< class="date">October 22, 2006
Dean’s Beans, a coffee company in the rolling woods of Orange, north of the Quabbin Reservoir, comes across like a hyperactive little international development organization: The company shares profits with farmers and funds reforestation initiatives, health programs, and women’s loan projects from Nicaragua to Ethiopia. Its 10 employees enjoy profit sharing and full retirement plans and the company contributes to programs for the disabled and the homeless across the state.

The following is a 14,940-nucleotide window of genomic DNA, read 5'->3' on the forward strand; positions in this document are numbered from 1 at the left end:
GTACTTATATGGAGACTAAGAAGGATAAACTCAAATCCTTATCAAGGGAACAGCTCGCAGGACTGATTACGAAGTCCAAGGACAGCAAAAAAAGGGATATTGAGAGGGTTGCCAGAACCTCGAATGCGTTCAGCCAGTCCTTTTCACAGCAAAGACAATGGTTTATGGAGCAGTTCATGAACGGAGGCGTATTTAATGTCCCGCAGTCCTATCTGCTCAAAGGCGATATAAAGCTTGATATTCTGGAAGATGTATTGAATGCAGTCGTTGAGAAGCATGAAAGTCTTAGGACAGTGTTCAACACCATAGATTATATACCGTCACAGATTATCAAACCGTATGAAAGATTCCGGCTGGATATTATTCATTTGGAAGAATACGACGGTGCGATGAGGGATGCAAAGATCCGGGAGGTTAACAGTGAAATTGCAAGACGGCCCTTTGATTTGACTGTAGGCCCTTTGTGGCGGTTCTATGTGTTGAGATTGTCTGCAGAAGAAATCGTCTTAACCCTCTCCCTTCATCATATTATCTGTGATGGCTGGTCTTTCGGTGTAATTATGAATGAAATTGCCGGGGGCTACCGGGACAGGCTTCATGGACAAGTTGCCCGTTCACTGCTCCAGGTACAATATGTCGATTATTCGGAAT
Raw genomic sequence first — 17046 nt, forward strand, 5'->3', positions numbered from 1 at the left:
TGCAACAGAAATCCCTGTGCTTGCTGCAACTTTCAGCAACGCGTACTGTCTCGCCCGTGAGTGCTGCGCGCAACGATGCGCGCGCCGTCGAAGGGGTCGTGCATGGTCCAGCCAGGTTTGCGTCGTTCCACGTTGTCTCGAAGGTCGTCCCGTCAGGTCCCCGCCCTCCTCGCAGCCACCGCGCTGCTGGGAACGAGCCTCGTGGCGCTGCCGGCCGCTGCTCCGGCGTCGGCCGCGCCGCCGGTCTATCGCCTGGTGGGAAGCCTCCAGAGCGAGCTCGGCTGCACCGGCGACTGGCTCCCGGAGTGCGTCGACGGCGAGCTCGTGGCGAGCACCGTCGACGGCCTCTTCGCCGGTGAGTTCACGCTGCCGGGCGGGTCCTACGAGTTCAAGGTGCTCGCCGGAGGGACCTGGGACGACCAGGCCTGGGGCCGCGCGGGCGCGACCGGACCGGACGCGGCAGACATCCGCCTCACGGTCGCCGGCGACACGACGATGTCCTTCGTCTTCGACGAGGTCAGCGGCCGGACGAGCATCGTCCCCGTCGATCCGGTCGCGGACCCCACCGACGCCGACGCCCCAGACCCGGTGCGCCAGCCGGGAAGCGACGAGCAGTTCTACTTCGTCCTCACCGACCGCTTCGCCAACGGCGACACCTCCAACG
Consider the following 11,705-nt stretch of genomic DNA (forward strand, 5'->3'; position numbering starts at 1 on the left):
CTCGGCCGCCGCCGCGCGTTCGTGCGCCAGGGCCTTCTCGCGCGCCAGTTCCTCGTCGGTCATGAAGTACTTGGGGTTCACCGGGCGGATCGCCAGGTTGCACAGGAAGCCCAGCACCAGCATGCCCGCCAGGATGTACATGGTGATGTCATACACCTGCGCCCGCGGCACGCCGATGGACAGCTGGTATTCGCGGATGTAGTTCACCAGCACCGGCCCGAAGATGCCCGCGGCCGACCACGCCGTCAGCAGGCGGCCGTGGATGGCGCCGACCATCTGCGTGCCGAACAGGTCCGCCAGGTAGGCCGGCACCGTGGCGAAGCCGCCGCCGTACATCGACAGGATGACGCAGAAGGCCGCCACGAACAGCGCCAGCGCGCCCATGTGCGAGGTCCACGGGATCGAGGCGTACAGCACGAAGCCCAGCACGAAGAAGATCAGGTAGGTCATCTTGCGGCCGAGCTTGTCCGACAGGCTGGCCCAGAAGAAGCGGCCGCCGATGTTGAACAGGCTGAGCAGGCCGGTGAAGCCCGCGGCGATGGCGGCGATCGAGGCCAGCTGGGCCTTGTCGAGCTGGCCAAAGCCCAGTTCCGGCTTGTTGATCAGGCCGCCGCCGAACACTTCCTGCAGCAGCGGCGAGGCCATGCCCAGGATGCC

But first and foremost, Dean’s Beans sells only coffee that has been bought directly from family farmers according to internationally-recognized “fair trade” practices.
The fair trade concept, which originated among European importers in the 1970s, is straightforward: Rather than using their superior bargaining position to drive prices as low as possible, coffee buyers from wealthy countries establish trading relationships with suppliers in developing countries that advance the needs of both. It’s an explicit acknowledgement that there’s something wrong with pitting impoverished Third World farmers against one another–growers in Vietnam, for example, versus growers in Guatemala–to shave a few pennies from a pound of coffee.